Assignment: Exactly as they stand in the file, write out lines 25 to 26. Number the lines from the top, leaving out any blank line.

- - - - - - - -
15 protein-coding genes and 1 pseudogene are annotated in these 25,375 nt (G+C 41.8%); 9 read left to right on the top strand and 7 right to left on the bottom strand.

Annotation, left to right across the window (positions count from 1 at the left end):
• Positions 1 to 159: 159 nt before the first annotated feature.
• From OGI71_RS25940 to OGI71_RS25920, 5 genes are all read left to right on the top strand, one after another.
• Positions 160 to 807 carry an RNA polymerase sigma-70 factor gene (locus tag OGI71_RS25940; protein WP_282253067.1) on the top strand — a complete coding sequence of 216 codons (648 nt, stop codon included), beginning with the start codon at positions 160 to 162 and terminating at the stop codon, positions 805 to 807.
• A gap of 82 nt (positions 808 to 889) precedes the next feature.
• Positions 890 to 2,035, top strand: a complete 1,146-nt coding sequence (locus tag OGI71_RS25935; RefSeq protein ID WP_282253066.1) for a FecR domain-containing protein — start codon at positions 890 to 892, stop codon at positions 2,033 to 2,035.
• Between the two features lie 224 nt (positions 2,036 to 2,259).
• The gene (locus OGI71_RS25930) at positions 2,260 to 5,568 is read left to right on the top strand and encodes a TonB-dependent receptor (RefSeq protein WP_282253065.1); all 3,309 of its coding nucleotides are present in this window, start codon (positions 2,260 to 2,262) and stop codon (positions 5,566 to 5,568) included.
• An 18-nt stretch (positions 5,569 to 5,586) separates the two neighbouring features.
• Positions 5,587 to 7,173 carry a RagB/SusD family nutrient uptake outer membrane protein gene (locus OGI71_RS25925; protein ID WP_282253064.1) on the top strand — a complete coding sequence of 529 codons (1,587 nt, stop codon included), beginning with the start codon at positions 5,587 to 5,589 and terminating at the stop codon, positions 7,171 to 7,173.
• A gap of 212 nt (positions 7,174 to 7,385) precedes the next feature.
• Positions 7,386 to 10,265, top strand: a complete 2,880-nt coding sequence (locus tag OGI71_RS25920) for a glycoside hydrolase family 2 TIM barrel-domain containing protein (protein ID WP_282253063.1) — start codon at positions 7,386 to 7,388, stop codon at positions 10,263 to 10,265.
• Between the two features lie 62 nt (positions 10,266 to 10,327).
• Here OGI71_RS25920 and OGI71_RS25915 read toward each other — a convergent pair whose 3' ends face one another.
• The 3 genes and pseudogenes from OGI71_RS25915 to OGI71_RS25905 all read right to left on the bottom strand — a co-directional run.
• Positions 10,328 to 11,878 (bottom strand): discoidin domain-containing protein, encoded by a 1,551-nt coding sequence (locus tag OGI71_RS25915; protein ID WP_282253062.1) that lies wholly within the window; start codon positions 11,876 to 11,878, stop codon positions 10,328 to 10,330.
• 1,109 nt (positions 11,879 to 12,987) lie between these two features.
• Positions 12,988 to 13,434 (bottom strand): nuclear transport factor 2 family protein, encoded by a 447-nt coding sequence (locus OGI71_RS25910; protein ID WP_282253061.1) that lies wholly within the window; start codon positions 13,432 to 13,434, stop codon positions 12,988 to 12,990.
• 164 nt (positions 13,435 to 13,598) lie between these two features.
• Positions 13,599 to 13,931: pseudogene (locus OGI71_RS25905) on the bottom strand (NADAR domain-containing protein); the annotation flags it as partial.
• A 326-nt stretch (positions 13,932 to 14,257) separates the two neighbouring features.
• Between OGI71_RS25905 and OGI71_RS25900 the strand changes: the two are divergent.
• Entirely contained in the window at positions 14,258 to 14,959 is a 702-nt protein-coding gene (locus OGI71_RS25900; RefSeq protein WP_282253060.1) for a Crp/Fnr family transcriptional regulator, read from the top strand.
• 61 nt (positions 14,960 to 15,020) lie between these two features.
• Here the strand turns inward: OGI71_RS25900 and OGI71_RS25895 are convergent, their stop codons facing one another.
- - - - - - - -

• 61 nt (positions 14,960 to 15,020) lie between these two features.
• Here the strand turns inward: OGI71_RS25900 and OGI71_RS25895 are convergent, their stop codons facing one another.